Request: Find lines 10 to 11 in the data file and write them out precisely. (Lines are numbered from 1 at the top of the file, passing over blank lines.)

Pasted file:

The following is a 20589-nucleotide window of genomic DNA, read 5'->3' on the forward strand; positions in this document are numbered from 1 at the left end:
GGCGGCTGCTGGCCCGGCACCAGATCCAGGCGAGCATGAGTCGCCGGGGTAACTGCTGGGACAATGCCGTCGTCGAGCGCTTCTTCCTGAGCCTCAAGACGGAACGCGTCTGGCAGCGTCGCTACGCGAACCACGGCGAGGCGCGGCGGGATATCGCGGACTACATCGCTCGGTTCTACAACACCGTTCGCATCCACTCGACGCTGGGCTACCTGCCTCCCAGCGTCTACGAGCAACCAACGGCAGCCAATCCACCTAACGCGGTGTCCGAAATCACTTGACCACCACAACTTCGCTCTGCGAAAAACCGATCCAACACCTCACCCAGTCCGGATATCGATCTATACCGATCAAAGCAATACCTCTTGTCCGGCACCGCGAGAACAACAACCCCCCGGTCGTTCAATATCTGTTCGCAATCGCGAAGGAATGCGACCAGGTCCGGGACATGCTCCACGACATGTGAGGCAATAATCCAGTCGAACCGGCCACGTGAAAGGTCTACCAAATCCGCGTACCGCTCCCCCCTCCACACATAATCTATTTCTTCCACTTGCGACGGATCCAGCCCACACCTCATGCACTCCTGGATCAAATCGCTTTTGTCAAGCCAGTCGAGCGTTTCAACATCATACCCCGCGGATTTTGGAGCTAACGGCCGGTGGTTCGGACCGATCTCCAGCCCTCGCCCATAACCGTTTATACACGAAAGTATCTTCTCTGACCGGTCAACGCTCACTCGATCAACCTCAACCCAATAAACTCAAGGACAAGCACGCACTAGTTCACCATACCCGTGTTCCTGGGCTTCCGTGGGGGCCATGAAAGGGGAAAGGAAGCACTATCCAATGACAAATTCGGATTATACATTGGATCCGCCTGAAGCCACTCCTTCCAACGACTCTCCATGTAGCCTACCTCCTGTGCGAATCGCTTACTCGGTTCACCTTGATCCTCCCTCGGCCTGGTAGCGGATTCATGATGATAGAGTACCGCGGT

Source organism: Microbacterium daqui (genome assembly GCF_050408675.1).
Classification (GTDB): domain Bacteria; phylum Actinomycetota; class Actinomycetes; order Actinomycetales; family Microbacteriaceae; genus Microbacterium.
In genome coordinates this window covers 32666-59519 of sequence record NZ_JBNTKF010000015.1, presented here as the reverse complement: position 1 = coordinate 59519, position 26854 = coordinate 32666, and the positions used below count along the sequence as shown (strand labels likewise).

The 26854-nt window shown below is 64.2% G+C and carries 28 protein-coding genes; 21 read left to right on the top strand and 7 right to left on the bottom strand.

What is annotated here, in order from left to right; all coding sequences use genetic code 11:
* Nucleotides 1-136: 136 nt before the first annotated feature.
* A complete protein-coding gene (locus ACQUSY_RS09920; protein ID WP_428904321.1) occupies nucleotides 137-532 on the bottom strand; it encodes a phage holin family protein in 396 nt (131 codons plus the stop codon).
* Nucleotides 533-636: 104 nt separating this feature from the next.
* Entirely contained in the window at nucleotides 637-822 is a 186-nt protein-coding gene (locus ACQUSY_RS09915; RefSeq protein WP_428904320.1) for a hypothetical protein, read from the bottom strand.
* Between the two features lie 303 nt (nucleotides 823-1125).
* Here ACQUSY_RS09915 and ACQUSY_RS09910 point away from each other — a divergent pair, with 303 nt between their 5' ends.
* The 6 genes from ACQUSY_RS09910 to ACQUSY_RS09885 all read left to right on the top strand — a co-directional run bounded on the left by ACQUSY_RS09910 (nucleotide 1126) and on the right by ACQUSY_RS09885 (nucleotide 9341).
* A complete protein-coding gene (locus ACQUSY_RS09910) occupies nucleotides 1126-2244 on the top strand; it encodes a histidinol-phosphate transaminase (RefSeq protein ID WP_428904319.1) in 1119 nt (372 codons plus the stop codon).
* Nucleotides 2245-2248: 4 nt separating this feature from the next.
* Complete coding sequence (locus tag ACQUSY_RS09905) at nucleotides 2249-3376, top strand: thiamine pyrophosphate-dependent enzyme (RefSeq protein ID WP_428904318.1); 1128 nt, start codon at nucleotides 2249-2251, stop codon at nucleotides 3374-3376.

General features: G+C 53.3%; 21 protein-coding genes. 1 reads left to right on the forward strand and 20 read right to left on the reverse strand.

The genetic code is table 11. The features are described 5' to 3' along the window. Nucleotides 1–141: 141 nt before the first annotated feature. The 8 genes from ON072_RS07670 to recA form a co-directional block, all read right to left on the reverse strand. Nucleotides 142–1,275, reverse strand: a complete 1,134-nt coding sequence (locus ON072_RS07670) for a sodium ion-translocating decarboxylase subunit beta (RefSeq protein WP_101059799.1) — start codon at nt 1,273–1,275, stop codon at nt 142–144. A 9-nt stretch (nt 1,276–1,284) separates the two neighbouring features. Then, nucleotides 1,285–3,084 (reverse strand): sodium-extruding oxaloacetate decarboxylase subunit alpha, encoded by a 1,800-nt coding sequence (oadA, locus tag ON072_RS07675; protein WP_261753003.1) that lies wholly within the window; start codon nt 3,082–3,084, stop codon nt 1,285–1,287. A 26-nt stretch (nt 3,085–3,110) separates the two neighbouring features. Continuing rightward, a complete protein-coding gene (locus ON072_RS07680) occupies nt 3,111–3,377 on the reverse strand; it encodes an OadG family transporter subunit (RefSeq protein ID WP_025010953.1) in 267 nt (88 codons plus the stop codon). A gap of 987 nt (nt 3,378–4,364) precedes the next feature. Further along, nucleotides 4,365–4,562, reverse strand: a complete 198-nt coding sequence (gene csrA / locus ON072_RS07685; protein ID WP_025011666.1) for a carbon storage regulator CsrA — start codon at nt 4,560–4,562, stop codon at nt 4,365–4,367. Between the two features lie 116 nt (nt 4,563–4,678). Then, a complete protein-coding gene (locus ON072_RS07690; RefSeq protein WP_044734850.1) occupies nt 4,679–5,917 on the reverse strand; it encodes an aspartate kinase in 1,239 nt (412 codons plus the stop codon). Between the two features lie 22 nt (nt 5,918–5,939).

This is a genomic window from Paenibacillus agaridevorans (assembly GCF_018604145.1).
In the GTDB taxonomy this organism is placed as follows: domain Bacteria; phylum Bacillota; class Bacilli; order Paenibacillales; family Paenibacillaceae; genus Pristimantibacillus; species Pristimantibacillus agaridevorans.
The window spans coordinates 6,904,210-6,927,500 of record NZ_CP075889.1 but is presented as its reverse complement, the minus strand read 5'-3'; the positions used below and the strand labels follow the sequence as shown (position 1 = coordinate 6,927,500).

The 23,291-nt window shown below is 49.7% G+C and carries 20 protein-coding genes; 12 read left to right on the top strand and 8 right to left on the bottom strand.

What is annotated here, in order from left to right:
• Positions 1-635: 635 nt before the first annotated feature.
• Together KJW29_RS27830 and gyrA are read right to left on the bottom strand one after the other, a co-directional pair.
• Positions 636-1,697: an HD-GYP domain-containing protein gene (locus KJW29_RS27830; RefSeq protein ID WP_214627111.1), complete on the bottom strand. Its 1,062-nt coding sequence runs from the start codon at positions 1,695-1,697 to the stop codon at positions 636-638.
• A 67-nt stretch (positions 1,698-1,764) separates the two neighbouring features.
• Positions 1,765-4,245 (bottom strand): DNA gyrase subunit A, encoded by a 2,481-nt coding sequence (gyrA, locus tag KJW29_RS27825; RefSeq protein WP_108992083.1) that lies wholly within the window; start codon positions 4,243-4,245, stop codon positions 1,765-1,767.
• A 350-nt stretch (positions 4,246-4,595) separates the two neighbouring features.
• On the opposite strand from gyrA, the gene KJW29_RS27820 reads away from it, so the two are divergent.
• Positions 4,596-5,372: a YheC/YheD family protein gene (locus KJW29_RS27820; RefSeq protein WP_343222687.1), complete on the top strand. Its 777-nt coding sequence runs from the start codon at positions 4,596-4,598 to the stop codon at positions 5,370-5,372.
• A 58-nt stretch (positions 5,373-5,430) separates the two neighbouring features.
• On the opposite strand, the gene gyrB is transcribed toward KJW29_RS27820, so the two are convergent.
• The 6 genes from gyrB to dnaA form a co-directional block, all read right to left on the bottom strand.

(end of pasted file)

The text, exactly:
* Nucleotides 533-636: 104 nt separating this feature from the next.
* Entirely contained in the window at nucleotides 637-822 is a 186-nt protein-coding gene (locus ACQUSY_RS09915; RefSeq protein WP_428904320.1) for a hypothetical protein, read from the bottom strand.